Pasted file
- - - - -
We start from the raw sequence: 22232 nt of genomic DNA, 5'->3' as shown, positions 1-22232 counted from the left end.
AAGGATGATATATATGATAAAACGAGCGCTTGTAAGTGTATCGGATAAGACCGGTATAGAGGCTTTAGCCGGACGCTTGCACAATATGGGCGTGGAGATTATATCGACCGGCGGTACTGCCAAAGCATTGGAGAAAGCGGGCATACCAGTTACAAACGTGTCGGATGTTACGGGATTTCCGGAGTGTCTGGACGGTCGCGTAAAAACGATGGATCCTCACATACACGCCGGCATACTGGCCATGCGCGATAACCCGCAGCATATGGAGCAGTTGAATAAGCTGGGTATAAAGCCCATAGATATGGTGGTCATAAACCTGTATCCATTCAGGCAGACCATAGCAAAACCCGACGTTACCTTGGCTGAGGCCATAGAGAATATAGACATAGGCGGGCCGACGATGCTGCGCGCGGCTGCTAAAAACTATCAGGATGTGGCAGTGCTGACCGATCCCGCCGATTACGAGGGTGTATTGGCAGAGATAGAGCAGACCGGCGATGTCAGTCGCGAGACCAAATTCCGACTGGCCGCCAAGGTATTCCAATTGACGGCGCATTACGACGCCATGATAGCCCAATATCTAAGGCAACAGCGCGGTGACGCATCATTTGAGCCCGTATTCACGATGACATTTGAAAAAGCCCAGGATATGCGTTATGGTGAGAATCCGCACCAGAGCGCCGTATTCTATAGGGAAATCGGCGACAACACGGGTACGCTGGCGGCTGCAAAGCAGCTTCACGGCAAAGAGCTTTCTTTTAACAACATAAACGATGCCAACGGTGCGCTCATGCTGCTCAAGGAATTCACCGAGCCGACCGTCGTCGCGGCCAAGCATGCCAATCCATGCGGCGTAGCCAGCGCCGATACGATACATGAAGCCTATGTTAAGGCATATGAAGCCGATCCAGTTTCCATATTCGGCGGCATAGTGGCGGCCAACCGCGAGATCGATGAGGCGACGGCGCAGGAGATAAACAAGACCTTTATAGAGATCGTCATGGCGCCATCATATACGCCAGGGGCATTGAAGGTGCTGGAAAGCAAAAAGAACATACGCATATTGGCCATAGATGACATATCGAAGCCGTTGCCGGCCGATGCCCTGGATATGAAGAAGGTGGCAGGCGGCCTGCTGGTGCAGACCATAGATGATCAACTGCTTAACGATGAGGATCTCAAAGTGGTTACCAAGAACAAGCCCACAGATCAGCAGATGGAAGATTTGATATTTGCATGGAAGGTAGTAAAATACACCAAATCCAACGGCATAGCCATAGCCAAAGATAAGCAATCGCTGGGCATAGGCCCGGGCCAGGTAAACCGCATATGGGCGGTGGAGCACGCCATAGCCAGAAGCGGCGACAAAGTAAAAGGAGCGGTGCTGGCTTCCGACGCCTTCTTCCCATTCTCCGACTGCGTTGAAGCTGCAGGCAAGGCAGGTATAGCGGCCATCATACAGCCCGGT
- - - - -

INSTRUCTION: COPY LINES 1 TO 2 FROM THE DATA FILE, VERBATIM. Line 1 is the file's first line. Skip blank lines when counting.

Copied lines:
We start from the raw sequence: 22232 nt of genomic DNA, 5'->3' as shown, positions 1-22232 counted from the left end.
AAGGATGATATATATGATAAAACGAGCGCTTGTAAGTGTATCGGATAAGACCGGTATAGAGGCTTTAGCCGGACGCTTGCACAATATGGGCGTGGAGATTATATCGACCGGCGGTACTGCCAAAGCATTGGAGAAAGCGGGCATACCAGTTACAAACGTGTCGGATGTTACGGGATTTCCGGAGTGTCTGGACGGTCGCGTAAAAACGATGGATCCTCACATACACGCCGGCATACTGGCCATGCGCGATAACCCGCAGCATATGGAGCAGTTGAATAAGCTGGGTATAAAGCCCATAGATATGGTGGTCATAAACCTGTATCCATTCAGGCAGACCATAGCAAAACCCGACGTTACCTTGGCTGAGGCCATAGAGAATATAGACATAGGCGGGCCGACGATGCTGCGCGCGGCTGCTAAAAACTATCAGGATGTGGCAGTGCTGACCGATCCCGCCGATTACGAGGGTGTATTGGCAGAGATAGAGCAGACCGGCGATGTCAGTCGCGAGACCAAATTCCGACTGGCCGCCAAGGTATTCCAATTGACGGCGCATTACGACGCCATGATAGCCCAATATCTAAGGCAACAGCGCGGTGACGCATCATTTGAGCCCGTATTCACGATGACATTTGAAAAAGCCCAGGATATGCGTTATGGTGAGAATCCGCACCAGAGCGCCGTATTCTATAGGGAAATCGGCGACAACACGGGTACGCTGGCGGCTGCAAAGCAGCTTCACGGCAAAGAGCTTTCTTTTAACAACATAAACGATGCCAACGGTGCGCTCATGCTGCTCAAGGAATTCACCGAGCCGACCGTCGTCGCGGCCAAGCATGCCAATCCATGCGGCGTAGCCAGCGCCGATACGATACATGAAGCCTATGTTAAGGCATATGAAGCCGATCCAGTTTCCATATTCGGCGGCATAGTGGCGGCCAACCGCGAGATCGATGAGGCGACGGCGCAGGAGATAAACAAGACCTTTATAGAGATCGTCATGGCGCCATCATATACGCCAGGGGCATTGAAGGTGCTGGAAAGCAAAAAGAACATACGCATATTGGCCATAGATGACATATCGAAGCCGTTGCCGGCCGATGCCCTGGATATGAAGAAGGTGGCAGGCGGCCTGCTGGTGCAGACCATAGATGATCAACTGCTTAACGATGAGGATCTCAAAGTGGTTACCAAGAACAAGCCCACAGATCAGCAGATGGAAGATTTGATATTTGCATGGAAGGTAGTAAAATACACCAAATCCAACGGCATAGCCATAGCCAAAGATAAGCAATCGCTGGGCATAGGCCCGGGCCAGGTAAACCGCATATGGGCGGTGGAGCACGCCATAGCCAGAAGCGGCGACAAAGTAAAAGGAGCGGTGCTGGCTTCCGACGCCTTCTTCCCATTCTCCGACTGCGTTGAAGCTGCAGGCAAGGCAGGTATAGCGGCCATCATACAGCCCGGT